A.M. de Haan
J.T. de Jong
- Ethnic differences in utilization of youth mental health care
- Ethnicity & Health
- Volume | Issue number
- 17 | 1-2
- Pages (from-to)
- Document type
- Faculty of Social and Behavioural Sciences (FMG)
- Amsterdam Institute for Social Science Research (AISSR)
Objectives. There is an overall underutilization of youth mental health care (YMHC). It is unknown whether underutilization differs per ethnic group. Therefore, this study is aimed at gaining insight into the effects of ethnicity, age and gender on this utilization.
Design. The sample consisted of outpatient children (age 5-10) (n=1940) and adolescents (age 11-19) (n=2484) admitted to a Dutch YMHC centre. Ethnic background of the patients (patient registration system) was compared to that of the general population (municipality files). Relative risks (RRs) on utilization for non-native groups were calculated with natives as the reference group.
Results. With regard to children, female children from Moroccan, Turkish and other non-native western descent were less likely to enter mental health care than native Dutch female children. The RR was 0.24 for Moroccan girls, 0.53 for Turkish girls, and 0.60 for girls from other non-native western countries. Male children from almost all non-native groups were also less likely to enter mental health care than native Dutch male children, with the RRs being between 0.43 and 0.65. With regard to adolescents, most non-native adolescents, were as likely as native adolescents to enter mental health care. An exception were males and females from Morocco and males from Turkey and non-native western countries, who were less likely than Dutch adolescents to enter mental health care (RRs between 0.61 and 0.80).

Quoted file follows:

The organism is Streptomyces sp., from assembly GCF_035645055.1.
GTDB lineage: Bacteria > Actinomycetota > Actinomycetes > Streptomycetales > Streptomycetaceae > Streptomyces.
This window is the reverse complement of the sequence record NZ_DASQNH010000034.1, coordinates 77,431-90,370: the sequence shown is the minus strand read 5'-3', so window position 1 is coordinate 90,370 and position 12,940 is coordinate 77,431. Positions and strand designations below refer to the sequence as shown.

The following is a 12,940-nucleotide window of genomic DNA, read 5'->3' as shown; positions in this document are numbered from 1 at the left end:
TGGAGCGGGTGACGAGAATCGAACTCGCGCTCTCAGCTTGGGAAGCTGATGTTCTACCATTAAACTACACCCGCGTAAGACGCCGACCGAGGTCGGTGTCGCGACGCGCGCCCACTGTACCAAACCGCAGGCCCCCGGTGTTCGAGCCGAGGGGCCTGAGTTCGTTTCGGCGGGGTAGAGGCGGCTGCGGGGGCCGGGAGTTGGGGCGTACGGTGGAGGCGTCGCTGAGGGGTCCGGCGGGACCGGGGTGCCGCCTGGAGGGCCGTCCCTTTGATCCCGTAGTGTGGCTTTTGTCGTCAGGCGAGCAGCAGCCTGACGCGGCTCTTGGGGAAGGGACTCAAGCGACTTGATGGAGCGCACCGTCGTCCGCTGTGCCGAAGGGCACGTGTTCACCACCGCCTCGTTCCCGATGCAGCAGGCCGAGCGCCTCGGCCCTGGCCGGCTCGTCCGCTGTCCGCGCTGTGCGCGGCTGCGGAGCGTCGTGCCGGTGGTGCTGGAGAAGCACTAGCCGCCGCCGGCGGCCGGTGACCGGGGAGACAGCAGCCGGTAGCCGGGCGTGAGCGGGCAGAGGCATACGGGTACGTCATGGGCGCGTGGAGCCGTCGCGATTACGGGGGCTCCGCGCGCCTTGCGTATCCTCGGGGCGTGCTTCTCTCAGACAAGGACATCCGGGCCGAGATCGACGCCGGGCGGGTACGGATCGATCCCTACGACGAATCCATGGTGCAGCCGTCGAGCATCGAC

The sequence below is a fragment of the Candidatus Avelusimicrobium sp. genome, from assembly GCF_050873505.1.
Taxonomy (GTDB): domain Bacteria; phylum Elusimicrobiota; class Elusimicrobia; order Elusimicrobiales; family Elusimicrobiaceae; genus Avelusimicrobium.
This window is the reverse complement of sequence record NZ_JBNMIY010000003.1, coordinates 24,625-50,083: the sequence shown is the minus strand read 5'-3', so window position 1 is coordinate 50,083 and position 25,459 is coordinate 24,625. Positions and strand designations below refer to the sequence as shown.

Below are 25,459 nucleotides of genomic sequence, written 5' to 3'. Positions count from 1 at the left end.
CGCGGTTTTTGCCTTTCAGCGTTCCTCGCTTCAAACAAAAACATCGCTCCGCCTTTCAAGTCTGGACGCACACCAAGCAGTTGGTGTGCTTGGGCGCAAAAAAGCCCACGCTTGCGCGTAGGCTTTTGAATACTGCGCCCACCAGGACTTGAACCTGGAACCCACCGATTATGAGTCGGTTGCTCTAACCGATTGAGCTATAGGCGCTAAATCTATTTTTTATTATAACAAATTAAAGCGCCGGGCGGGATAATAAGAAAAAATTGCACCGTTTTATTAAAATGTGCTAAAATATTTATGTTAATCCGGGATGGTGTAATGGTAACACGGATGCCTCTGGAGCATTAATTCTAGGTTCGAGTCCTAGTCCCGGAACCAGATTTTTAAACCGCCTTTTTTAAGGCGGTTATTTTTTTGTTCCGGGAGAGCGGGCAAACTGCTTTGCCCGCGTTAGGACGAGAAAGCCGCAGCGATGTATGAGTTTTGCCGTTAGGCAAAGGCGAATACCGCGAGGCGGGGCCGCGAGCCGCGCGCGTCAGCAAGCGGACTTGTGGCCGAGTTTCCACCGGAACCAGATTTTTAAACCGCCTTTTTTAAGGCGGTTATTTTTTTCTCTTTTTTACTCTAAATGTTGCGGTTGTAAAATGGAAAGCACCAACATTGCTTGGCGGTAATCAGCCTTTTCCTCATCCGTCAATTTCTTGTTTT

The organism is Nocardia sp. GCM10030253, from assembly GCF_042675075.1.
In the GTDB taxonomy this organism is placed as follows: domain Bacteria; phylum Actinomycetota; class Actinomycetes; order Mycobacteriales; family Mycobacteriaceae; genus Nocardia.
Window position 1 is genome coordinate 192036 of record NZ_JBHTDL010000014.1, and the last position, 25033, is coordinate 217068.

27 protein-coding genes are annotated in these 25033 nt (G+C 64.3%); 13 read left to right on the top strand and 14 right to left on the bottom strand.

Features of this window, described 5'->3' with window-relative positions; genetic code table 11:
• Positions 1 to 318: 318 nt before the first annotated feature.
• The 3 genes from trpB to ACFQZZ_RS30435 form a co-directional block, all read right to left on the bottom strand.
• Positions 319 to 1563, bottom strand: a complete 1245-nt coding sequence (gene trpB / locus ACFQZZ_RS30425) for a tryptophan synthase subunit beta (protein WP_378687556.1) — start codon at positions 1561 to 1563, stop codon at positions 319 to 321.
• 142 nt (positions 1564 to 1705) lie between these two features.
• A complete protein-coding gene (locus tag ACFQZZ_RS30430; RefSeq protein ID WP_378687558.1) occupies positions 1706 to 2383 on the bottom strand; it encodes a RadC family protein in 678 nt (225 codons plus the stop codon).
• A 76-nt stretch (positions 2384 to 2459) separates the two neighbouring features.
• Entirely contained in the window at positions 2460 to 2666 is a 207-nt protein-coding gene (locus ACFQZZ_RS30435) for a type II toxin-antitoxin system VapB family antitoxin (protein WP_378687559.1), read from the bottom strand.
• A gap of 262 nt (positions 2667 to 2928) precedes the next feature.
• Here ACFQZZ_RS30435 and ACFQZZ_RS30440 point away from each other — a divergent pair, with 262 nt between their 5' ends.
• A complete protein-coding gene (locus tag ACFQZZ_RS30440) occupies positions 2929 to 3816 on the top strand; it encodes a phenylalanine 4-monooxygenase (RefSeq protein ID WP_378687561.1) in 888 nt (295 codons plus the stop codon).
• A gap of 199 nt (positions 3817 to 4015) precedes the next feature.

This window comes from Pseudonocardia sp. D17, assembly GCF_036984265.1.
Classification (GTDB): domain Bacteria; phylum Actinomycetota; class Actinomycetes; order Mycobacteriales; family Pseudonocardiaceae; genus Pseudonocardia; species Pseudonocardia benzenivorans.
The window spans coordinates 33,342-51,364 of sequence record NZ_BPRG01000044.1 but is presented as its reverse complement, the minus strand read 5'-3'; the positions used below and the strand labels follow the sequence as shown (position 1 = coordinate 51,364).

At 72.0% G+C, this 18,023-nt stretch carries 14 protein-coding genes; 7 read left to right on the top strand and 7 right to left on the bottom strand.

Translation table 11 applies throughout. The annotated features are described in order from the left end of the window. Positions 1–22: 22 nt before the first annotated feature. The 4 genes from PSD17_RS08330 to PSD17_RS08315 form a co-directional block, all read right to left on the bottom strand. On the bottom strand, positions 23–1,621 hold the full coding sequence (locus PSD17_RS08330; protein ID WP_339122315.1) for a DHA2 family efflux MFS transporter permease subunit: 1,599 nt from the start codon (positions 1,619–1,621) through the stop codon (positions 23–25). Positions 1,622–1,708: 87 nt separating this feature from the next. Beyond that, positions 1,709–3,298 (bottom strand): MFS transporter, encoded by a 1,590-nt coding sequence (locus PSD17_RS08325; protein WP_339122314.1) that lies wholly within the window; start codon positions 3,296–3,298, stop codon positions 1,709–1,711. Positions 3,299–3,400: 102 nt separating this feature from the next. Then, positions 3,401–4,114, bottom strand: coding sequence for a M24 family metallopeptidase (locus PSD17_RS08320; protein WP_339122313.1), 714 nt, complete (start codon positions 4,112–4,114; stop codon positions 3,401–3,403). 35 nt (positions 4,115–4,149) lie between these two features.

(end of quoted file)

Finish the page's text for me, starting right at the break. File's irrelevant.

Conclusion and discussion. Results imply that YMHC is less accessible for children from a minority background than for children from a native background. With adolescents, there is no difference in accessibility between natives and non-natives. Future research should focus on the reasons for this difference in accessibility. Potential mediators such as socioeconomic status, discrimination, acculturation processes, language barriers should be taken into account.
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